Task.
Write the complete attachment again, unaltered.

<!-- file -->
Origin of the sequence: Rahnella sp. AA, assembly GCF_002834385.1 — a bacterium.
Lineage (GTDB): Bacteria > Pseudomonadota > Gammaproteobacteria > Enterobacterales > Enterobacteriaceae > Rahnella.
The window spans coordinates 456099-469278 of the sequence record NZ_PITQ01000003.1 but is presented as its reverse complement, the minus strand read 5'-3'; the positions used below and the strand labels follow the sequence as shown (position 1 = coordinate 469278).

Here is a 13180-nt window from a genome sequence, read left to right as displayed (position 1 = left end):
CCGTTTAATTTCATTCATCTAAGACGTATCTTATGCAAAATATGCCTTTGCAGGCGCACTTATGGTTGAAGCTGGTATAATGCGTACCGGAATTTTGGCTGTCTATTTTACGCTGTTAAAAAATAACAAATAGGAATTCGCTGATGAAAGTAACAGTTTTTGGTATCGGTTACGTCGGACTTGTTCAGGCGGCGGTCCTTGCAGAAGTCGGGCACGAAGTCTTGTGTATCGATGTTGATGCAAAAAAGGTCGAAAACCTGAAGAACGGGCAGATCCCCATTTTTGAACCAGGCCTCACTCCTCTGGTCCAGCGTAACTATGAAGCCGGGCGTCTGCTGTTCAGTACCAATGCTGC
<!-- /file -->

Origin of the sequence: Rahnella sp. AA, assembly GCF_002834385.1 — a bacterium.
Lineage (GTDB): Bacteria > Pseudomonadota > Gammaproteobacteria > Enterobacterales > Enterobacteriaceae > Rahnella.
The window spans coordinates 456099-469278 of the sequence record NZ_PITQ01000003.1 but is presented as its reverse complement, the minus strand read 5'-3'; the positions used below and the strand labels follow the sequence as shown (position 1 = coordinate 469278).

Here is a 13180-nt window from a genome sequence, read left to right as displayed (position 1 = left end):
CCGTTTAATTTCATTCATCTAAGACGTATCTTATGCAAAATATGCCTTTGCAGGCGCACTTATGGTTGAAGCTGGTATAATGCGTACCGGAATTTTGGCTGTCTATTTTACGCTGTTAAAAAATAACAAATAGGAATTCGCTGATGAAAGTAACAGTTTTTGGTATCGGTTACGTCGGACTTGTTCAGGCGGCGGTCCTTGCAGAAGTCGGGCACGAAGTCTTGTGTATCGATGTTGATGCAAAAAAGGTCGAAAACCTGAAGAACGGGCAGATCCCCATTTTTGAACCAGGCCTCACTCCTCTGGTCCAGCGTAACTATGAAGCCGGGCGTCTGCTGTTCAGTACCAATGCTGC